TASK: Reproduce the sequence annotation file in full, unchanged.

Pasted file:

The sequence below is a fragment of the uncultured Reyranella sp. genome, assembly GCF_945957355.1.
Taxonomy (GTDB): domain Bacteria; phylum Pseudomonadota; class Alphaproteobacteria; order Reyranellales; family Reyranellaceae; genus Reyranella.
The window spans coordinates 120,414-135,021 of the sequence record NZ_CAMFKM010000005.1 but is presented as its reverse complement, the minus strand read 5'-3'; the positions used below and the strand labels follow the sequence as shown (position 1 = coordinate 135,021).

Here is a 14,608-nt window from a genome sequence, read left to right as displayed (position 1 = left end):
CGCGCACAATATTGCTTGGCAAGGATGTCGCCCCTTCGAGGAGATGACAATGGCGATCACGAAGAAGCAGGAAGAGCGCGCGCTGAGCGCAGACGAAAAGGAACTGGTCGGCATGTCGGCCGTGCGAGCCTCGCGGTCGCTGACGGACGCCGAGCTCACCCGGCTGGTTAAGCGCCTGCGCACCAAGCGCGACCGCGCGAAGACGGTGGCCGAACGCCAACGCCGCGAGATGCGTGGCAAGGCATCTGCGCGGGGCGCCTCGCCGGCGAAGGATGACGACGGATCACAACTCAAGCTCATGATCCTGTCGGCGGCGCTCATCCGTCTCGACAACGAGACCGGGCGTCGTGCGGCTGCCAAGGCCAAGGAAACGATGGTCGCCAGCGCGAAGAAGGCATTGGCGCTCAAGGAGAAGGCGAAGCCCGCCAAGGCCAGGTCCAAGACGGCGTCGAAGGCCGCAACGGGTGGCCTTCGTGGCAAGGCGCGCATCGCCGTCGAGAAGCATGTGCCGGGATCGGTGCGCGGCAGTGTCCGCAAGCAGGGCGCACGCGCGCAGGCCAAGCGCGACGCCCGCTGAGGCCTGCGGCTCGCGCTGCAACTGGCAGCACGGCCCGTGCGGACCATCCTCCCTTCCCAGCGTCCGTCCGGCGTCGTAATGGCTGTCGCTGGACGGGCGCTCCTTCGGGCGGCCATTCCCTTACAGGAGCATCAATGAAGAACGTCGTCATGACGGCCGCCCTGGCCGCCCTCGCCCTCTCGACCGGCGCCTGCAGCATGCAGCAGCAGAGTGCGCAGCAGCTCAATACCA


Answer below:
The sequence below is a fragment of the uncultured Reyranella sp. genome, assembly GCF_945957355.1.
Taxonomy (GTDB): domain Bacteria; phylum Pseudomonadota; class Alphaproteobacteria; order Reyranellales; family Reyranellaceae; genus Reyranella.
The window spans coordinates 120,414-135,021 of the sequence record NZ_CAMFKM010000005.1 but is presented as its reverse complement, the minus strand read 5'-3'; the positions used below and the strand labels follow the sequence as shown (position 1 = coordinate 135,021).

Here is a 14,608-nt window from a genome sequence, read left to right as displayed (position 1 = left end):
CGCGCACAATATTGCTTGGCAAGGATGTCGCCCCTTCGAGGAGATGACAATGGCGATCACGAAGAAGCAGGAAGAGCGCGCGCTGAGCGCAGACGAAAAGGAACTGGTCGGCATGTCGGCCGTGCGAGCCTCGCGGTCGCTGACGGACGCCGAGCTCACCCGGCTGGTTAAGCGCCTGCGCACCAAGCGCGACCGCGCGAAGACGGTGGCCGAACGCCAACGCCGCGAGATGCGTGGCAAGGCATCTGCGCGGGGCGCCTCGCCGGCGAAGGATGACGACGGATCACAACTCAAGCTCATGATCCTGTCGGCGGCGCTCATCCGTCTCGACAACGAGACCGGGCGTCGTGCGGCTGCCAAGGCCAAGGAAACGATGGTCGCCAGCGCGAAGAAGGCATTGGCGCTCAAGGAGAAGGCGAAGCCCGCCAAGGCCAGGTCCAAGACGGCGTCGAAGGCCGCAACGGGTGGCCTTCGTGGCAAGGCGCGCATCGCCGTCGAGAAGCATGTGCCGGGATCGGTGCGCGGCAGTGTCCGCAAGCAGGGCGCACGCGCGCAGGCCAAGCGCGACGCCCGCTGAGGCCTGCGGCTCGCGCTGCAACTGGCAGCACGGCCCGTGCGGACCATCCTCCCTTCCCAGCGTCCGTCCGGCGTCGTAATGGCTGTCGCTGGACGGGCGCTCCTTCGGGCGGCCATTCCCTTACAGGAGCATCAATGAAGAACGTCGTCATGACGGCCGCCCTGGCCGCCCTCGCCCTCTCGACCGGCGCCTGCAGCATGCAGCAGCAGAGTGCGCAGCAGCTCAATACCA